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Circular motion help!

  1. Nov 2, 2004 #1
    I need some help with a problem our professor handed out. Thanks in advance for any help.

    A car is undergoing circular motion with a radius of 200m. Its initial speed is 3.00 m/s. The car moves so that its tangential acceleration is equal to its centripetal acceleration at all times. Calculate (a) its speed and (b) its centripetal acceleration 40.0 s later. (c) At what instant will the car's centripetal acceleration be equal to 9.80 m/s^2? (d) What will be its speed at that time.

    The A sub t, and A sub c keeps tripping me up.

  2. jcsd
  3. Nov 2, 2004 #2
    Well I'll sort of try to start you off. First of all, you know that initially the centripetal acceleration is v^2/r = 9/.2 ms^-2. Hence, the initial tangential acceleration will be 45 ms^-2. Now, you'll also notice that the acceleration is not constant so your kinematics equations won't work. Your can come up with a formula for tangential acceleration based upon velocity. Also acceleration is dv/dt. So you can set up a differential equation. See where you can go with that.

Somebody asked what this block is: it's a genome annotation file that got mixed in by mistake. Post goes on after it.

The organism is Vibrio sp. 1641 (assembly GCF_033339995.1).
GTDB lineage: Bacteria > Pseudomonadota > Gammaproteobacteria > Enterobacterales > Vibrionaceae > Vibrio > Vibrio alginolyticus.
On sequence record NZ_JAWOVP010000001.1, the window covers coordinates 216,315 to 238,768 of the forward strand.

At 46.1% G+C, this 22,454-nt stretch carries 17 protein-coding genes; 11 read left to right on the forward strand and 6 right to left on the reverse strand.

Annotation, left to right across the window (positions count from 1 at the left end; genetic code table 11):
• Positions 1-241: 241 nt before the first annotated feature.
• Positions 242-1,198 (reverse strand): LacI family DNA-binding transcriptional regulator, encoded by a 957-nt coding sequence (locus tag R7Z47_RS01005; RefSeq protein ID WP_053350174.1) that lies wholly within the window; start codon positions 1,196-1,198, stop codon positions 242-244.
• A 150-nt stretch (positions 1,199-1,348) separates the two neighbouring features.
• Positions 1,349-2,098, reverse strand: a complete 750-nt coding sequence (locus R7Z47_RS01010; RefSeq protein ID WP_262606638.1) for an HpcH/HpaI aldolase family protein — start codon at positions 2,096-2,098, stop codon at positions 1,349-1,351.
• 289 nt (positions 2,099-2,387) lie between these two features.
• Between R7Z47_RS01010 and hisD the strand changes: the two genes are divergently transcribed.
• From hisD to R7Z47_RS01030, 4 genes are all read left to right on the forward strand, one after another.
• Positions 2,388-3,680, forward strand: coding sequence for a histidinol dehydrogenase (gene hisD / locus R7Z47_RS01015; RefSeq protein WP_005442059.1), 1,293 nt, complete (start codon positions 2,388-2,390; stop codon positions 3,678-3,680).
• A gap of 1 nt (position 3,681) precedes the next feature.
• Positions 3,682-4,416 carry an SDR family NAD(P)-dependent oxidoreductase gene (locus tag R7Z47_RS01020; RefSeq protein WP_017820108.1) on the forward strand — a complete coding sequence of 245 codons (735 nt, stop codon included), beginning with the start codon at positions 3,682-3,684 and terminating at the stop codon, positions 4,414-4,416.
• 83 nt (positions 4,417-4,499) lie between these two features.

4. Nov 3, 2004 #3
    Thanks for the help. I am struggling because my math skills haven't developed too far yet.

    I worked out for part a) a sub c = dV/dT, so = (final V - 3)/40. This gave velocity of 4.8 m/s after 40 seconds.

    From that b) is just a=V^2/R = 0.115 m/s^2

    Part C) is the tricky part. Keep coming up with a sub c is dv/dt = v^2/r, then try to integrate. But I am not getting an answer that fits in to the other #'s.

    Part D) give acceleration of 9.8 = v^2/r, just solve for the v. 44.3 m/s.

    Any other hints would be appreciated.
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